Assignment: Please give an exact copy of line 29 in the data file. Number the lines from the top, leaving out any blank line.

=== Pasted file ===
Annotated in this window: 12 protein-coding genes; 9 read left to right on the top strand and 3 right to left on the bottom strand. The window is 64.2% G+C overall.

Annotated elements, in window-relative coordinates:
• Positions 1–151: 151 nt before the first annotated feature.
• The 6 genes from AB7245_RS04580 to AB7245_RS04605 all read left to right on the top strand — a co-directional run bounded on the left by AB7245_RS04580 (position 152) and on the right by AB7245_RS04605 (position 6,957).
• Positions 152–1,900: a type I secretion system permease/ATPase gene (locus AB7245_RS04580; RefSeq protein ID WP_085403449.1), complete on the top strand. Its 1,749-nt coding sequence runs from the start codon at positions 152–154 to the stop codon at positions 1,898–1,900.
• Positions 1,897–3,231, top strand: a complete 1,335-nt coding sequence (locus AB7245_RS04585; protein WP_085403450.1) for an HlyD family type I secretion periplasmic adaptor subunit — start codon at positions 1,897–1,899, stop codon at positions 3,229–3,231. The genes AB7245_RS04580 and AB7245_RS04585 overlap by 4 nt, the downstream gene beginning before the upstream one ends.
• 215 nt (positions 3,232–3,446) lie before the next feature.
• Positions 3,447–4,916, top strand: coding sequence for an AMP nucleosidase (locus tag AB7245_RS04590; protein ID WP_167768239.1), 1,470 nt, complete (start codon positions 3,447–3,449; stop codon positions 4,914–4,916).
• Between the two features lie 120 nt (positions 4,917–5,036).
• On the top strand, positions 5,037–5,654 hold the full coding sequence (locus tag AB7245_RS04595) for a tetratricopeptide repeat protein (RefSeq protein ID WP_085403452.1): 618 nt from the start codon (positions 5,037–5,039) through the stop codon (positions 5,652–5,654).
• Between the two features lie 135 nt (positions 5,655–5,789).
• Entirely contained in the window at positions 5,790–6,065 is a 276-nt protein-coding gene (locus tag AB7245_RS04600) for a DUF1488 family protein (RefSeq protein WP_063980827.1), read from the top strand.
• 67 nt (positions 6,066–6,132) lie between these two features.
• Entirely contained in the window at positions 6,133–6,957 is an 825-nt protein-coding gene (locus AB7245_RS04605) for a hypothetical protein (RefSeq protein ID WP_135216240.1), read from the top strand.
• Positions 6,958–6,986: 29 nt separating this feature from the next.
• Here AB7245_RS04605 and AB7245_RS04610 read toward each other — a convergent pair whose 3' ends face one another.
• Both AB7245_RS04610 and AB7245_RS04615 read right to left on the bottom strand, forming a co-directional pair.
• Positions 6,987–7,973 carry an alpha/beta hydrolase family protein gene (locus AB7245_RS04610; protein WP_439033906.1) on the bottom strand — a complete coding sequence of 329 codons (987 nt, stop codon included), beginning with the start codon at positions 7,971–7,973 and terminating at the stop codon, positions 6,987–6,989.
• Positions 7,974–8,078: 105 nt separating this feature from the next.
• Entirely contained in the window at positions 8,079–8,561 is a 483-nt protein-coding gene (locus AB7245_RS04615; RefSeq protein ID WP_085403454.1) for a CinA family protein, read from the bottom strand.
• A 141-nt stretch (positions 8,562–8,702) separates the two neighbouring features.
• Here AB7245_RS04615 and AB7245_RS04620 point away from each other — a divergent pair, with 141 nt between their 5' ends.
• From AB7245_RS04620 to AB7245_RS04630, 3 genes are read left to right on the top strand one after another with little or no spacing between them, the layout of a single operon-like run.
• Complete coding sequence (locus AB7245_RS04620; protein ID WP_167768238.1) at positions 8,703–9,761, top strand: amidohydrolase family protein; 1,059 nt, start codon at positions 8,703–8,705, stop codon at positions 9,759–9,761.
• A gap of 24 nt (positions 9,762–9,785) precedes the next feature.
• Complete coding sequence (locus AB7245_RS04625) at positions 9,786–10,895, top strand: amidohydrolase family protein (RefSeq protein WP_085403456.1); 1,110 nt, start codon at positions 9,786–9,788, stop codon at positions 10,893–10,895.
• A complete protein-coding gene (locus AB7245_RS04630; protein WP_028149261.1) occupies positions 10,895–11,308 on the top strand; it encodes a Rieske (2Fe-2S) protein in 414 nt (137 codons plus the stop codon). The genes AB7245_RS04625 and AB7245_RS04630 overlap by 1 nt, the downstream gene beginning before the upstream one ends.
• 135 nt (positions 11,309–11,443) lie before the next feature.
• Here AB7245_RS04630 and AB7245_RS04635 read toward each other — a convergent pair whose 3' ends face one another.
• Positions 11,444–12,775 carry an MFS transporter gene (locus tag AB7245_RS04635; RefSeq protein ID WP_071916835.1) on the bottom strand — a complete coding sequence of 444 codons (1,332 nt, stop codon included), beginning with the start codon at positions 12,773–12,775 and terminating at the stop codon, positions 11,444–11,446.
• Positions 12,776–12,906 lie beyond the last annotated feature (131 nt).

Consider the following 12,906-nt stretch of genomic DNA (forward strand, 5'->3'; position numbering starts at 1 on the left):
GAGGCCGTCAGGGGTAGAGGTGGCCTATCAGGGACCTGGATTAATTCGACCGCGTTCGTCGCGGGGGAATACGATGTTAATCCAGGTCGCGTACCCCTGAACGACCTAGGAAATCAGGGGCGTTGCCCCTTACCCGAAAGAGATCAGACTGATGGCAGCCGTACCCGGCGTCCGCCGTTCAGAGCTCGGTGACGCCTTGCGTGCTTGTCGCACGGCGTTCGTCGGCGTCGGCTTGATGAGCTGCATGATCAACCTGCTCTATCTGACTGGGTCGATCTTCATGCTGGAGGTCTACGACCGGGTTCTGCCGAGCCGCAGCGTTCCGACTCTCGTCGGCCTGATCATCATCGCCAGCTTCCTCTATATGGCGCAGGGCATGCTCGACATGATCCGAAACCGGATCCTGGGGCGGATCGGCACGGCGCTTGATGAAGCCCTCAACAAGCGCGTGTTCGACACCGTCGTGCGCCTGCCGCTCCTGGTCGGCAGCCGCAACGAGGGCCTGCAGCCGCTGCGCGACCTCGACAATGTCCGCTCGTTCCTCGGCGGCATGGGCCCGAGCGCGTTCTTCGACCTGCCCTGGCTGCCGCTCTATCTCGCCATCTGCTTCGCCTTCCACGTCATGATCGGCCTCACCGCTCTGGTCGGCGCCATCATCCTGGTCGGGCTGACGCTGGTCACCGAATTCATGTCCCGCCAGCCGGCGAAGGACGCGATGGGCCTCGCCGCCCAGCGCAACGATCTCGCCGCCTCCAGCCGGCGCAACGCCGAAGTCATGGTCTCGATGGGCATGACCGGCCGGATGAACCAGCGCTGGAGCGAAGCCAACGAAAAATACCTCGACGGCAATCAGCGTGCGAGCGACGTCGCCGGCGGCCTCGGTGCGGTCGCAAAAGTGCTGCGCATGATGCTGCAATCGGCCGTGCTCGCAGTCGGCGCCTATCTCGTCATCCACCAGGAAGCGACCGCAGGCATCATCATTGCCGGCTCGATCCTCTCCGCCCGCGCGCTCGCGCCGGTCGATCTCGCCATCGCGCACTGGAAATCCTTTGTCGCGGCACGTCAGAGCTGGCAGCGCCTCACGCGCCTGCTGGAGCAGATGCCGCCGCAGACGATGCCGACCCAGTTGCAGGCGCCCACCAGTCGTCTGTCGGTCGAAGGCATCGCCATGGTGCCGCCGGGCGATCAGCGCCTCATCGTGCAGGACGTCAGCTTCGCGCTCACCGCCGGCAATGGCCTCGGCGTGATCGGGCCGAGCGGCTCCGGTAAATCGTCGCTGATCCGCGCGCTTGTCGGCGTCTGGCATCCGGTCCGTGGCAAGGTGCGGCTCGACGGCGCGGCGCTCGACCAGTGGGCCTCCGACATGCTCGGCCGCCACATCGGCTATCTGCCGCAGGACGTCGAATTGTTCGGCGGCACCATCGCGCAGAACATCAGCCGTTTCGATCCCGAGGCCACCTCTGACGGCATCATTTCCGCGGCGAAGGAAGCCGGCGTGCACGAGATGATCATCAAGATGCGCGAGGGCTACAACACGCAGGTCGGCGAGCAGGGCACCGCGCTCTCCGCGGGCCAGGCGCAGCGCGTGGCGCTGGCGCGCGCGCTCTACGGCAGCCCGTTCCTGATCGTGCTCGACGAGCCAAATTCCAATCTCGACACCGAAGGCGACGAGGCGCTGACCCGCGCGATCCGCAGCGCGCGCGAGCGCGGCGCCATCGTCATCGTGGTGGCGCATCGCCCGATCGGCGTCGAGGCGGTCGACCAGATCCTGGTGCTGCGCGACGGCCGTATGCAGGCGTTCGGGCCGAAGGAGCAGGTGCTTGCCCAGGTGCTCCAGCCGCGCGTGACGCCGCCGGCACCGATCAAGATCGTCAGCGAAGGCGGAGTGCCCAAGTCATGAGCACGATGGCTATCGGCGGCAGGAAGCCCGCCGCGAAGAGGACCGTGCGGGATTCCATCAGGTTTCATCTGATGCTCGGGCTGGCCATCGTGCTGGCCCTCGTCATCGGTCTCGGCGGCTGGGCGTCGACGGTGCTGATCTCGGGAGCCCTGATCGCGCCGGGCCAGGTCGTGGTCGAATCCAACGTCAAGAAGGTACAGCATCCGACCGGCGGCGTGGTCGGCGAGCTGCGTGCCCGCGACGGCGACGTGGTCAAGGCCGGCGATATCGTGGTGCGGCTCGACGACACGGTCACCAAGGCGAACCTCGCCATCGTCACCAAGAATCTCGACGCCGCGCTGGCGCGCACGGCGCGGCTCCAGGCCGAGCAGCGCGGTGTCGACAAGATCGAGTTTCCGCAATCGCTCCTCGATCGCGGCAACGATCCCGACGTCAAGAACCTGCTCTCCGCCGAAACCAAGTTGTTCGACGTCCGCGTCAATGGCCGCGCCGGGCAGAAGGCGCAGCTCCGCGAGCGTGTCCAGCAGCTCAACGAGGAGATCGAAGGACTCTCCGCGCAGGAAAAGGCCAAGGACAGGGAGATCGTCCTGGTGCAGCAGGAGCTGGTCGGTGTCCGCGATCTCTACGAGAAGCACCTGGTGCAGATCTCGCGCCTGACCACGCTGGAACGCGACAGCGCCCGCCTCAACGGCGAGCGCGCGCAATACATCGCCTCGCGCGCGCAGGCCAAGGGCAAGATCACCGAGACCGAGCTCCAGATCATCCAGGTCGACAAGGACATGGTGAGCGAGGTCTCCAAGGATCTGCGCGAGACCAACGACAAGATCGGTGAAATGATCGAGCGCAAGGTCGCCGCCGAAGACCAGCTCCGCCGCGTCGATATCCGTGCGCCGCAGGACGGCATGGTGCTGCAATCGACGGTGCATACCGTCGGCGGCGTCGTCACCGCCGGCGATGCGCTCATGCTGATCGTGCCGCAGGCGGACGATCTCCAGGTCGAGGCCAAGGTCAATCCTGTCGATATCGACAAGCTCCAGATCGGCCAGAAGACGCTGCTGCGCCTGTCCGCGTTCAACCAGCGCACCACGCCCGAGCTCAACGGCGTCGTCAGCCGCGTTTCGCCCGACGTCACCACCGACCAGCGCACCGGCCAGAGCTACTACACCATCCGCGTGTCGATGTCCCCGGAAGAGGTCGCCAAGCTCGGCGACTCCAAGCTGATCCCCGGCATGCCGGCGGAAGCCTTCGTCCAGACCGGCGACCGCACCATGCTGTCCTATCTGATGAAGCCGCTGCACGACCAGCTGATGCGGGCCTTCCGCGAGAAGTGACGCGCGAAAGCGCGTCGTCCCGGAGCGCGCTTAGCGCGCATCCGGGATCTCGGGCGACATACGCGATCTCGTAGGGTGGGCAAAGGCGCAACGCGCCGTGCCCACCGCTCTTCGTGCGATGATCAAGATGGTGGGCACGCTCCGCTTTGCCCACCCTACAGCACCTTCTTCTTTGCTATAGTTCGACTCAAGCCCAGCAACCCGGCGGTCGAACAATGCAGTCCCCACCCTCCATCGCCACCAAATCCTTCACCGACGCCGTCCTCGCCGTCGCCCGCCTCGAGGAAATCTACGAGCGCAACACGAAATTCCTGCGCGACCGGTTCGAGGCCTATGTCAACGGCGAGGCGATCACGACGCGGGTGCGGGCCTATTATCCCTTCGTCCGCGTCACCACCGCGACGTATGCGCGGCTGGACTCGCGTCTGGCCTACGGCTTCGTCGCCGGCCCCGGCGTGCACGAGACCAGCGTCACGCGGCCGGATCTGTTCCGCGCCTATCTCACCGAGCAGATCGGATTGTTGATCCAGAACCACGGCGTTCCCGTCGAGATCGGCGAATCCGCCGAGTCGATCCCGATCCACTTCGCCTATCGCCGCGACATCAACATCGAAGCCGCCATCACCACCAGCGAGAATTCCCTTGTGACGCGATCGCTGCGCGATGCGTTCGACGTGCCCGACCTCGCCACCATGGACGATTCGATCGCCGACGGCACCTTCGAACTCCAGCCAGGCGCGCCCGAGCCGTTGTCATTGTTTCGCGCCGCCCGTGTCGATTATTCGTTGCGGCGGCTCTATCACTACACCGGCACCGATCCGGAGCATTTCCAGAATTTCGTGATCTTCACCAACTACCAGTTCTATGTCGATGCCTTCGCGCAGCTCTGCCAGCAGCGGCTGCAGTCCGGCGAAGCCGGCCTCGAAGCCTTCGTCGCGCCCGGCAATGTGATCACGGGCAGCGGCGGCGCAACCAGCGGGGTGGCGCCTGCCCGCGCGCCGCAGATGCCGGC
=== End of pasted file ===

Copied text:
• Here AB7245_RS04630 and AB7245_RS04635 read toward each other — a convergent pair whose 3' ends face one another.